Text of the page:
words Quinn Latimer
Were I the protagonist in a certain type of novel, I might be writing these words with a pencil rather than the slick (though increasingly grungy) laptop that has succeeded it. Indispensable and unavoidable, both objects might qualify as the kinds of products that form the focus of Hidden Heroes: The Genius of Everyday Things, a recent exhibition at Vitra Design Museum. As the show’s title suggests, however, the conceit here is those objects that have become so customary that one no longer marvels at their design. In this, the still-glittery laptop does not yet make the cut, though the pencil – and 40 other equally quotidian products – most definitely does.
The earnestness of the show’s title is reflected in the bright origin stories that come with each product. The guileless narratives are scripted on the science fair-like open boxes that display each object in Vitra’s light-filled Buckminster Fuller Dome, accompanied by historical documentation (diagrams, early print and film advertising) and odd flights of artistic inspiration (a modernist couch made of pencils, a “creative” installation of mason jars, a soundtrack of bubble wrap being popped). As I moved in a circle around the show, from exhibit to artless exhibit, it was the stories – reading like opening chapters in historical tales of domestic and dramatic derring-do – that propelled me on.
Take bubble wrap, for example: in the late 1950s, engineer Marc Chavannes was travelling by air, and noted, as he began his descent, how clouds appeared to be cushioning his plane. This sparked the idea – executed with Al Fielding in Saddle Brook, New Jersey, in 1959 – to use air itself, sealed inside cloud-like plastic bubbles, as a packing material. Or the coffee filter, which begins with a Dresden hausfrau named Melitta Bentz in 1908. Previous to her design for a perforated metal beaker lined with paper, coffee was brewed by pouring hot water over beans or the sack they came in. Or the corkscrew, whose first patent was issued in 1795 to British man of the cloth Samuel Henshall. As the text notes, the 19th century “saw a phenomenal increase in the number of different types of corkscrews”, and many are on display here, filling the exhibit box like a ballet troupe of alien dancers, each rising from silver tiptoe into some new, oddly human form.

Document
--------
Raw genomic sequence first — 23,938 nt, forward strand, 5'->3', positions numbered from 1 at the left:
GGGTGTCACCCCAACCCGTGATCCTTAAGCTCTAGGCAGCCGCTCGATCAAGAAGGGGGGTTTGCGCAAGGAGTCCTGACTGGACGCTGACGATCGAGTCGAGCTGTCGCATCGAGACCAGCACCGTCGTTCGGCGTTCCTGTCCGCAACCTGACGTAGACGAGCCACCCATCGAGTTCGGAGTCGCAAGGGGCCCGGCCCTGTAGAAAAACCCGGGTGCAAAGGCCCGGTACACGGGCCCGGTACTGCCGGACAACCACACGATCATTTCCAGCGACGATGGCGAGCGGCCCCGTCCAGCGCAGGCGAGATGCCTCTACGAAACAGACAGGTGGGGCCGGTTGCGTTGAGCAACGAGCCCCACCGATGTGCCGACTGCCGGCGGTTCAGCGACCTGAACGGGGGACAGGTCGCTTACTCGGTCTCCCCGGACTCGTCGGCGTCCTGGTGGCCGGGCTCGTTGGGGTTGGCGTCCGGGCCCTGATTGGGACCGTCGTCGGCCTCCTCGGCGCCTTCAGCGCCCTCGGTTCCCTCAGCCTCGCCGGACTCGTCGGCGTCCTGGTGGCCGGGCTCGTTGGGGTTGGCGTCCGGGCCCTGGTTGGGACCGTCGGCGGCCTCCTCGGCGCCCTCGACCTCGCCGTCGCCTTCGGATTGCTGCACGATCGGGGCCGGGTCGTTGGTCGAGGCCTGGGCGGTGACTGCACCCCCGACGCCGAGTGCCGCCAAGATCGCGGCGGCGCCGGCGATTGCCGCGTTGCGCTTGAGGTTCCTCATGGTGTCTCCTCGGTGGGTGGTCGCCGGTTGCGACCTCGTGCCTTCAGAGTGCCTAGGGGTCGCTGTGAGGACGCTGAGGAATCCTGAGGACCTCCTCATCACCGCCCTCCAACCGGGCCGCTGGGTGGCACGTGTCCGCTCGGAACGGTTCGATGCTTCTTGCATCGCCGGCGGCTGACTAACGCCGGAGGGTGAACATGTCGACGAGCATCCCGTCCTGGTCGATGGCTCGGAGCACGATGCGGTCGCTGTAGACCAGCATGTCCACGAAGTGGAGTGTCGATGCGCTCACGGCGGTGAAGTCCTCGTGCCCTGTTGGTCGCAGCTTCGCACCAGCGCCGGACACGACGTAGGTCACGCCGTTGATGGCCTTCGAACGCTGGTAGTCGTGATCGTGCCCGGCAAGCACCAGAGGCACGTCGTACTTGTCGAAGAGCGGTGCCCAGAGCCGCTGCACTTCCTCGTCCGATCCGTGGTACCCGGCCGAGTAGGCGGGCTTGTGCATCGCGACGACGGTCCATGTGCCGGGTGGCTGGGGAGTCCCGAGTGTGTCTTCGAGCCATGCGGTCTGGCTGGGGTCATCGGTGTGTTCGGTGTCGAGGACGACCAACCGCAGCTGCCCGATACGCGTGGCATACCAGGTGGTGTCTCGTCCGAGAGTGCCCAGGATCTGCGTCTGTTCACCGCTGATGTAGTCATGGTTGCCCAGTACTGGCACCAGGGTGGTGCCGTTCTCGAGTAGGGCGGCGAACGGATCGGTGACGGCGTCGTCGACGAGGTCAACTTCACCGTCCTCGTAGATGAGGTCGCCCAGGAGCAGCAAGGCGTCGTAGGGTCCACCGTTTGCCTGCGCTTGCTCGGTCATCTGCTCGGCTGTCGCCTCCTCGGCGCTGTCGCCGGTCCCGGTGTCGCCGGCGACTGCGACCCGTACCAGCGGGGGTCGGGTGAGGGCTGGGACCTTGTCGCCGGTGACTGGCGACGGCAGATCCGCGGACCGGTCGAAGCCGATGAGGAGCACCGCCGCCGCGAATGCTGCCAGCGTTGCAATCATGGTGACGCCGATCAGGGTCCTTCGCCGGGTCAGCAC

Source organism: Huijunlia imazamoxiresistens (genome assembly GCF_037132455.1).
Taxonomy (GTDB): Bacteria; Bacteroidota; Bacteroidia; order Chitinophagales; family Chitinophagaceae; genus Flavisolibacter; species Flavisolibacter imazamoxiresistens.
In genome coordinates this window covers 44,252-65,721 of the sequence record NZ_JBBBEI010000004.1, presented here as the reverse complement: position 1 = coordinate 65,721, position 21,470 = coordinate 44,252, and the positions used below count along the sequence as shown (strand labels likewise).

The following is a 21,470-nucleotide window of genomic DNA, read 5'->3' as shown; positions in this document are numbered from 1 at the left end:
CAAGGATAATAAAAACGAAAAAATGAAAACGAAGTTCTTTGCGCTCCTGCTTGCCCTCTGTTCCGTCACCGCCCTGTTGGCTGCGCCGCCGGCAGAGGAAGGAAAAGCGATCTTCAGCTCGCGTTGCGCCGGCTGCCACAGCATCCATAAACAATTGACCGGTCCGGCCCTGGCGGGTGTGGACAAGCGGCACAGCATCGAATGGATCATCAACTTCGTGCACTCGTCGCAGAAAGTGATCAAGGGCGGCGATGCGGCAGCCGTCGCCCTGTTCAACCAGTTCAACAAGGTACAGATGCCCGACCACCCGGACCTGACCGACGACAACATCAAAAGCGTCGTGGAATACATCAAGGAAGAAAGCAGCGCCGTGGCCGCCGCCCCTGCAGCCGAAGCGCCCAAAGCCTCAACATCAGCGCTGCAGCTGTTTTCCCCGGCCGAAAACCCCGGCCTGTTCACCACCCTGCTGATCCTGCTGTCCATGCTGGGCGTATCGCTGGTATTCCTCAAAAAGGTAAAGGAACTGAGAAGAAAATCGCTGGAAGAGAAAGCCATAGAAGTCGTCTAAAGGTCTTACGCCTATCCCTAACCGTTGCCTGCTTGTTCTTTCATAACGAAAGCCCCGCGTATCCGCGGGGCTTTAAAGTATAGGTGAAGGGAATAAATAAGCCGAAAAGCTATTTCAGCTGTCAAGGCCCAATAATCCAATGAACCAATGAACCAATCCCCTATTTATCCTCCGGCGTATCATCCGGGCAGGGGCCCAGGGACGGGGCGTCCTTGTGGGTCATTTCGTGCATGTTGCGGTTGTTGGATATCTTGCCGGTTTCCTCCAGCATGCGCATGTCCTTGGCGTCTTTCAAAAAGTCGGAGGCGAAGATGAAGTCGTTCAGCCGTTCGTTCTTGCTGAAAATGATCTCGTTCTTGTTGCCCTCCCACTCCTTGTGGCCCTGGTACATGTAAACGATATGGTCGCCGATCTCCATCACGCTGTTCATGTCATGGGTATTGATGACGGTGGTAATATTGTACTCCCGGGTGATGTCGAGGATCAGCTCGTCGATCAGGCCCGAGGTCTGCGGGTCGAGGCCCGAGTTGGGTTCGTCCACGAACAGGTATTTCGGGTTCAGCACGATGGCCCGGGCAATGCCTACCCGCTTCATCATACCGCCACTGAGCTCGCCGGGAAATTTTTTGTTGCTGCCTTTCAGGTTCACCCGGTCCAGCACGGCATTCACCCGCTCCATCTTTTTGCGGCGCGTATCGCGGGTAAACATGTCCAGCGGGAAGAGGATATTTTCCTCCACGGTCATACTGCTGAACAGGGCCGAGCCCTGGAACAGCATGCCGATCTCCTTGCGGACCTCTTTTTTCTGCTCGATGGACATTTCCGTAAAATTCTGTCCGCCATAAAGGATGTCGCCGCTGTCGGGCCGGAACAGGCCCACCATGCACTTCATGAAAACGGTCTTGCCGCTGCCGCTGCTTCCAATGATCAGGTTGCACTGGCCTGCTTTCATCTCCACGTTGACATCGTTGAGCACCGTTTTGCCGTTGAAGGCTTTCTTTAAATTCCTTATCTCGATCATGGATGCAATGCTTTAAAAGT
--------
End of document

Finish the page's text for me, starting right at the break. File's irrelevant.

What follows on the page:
The show’s unaffected sensibility might stem from its own origin story. It is the brainchild of executives at Hi-Cone, the company behind the six-plastic-ring “multipack carrier” – nemesis of dolphins and environmentalists the world over – for the past 50 years (indeed, the company’s name sounds like a Mad Men account). Steve Henn and HJ Meyer, the company’s president and vice-president respectively, contributed the exhibition’s foreword, laying out its inspiration. Noting the improbable lack of fame their own product had brought them, the men write: “In light of its unobtrusive usefulness, people may fail to consciously perceive the invention and its ingenuity, which is perfectly understandable but, despite all the economic success and recognition, still a little difficult for a manufacturer to bear.” (Sigh.) “Because we share this fate with the manufacturers of many other ‘Hidden Heroes’, it gave us the idea to organise an exhibition …” An odd provenance, yes, but why not? In a world where exhibitions of rare modernist chairs – and the celebrated artisans behind them – are a dime a dozen, Hidden Heroes offers the opposite: an account of how the neglected objects that often determine our lives came to be.
Hidden Heroes: The Genius of Everyday Things was at Vitra Design Museum, Weil am Rhein, 20 August – 19 September